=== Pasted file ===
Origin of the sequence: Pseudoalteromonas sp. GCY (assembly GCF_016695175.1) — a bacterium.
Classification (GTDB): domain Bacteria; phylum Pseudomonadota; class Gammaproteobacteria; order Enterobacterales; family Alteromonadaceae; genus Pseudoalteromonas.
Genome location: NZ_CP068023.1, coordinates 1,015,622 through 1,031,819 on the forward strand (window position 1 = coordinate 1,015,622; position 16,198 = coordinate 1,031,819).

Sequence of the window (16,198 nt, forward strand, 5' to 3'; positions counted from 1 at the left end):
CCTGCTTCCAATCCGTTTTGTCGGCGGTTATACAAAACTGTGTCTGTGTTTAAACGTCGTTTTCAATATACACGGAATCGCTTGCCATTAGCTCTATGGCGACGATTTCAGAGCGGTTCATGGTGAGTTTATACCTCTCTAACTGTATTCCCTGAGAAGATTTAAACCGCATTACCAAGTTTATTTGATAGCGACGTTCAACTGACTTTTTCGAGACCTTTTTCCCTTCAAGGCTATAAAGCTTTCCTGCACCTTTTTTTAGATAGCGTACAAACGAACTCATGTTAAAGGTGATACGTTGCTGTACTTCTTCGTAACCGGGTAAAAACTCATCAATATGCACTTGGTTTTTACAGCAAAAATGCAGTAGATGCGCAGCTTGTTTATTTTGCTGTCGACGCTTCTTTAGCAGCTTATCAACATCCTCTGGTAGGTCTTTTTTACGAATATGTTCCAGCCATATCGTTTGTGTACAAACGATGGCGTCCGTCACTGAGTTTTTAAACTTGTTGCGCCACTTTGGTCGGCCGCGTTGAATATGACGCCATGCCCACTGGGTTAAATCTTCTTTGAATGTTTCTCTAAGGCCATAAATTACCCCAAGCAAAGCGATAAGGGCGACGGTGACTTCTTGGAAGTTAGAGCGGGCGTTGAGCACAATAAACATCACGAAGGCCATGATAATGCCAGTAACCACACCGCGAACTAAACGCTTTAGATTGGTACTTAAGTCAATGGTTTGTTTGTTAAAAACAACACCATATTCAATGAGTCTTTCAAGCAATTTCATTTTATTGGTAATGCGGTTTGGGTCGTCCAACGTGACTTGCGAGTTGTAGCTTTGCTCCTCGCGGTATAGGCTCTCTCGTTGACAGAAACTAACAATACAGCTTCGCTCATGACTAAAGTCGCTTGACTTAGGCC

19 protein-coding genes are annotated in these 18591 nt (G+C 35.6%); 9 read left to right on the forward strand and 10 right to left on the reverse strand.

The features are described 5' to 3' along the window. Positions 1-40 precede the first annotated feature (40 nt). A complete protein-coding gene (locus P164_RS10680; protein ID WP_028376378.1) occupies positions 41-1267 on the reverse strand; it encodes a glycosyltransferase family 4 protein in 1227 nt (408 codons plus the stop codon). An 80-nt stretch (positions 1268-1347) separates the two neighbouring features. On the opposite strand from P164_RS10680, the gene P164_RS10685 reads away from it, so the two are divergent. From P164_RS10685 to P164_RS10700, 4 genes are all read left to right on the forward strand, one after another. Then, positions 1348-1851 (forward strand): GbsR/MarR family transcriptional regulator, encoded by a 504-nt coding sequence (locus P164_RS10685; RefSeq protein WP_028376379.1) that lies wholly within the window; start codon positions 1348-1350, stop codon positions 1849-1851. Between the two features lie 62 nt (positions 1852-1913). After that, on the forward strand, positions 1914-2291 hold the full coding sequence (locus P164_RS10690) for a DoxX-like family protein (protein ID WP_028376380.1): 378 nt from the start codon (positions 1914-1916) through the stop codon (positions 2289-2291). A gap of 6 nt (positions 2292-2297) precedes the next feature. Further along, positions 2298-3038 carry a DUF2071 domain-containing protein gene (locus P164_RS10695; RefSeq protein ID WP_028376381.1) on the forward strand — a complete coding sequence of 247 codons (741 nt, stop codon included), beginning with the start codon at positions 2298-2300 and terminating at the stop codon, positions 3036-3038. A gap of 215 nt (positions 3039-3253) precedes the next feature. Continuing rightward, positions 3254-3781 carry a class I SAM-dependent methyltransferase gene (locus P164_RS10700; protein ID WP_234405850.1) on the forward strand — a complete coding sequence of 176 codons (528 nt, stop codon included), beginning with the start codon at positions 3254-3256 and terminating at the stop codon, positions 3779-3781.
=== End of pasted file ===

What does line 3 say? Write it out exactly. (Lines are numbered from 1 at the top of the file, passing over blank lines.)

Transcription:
Genome location: NZ_CP068023.1, coordinates 1,015,622 through 1,031,819 on the forward strand (window position 1 = coordinate 1,015,622; position 16,198 = coordinate 1,031,819).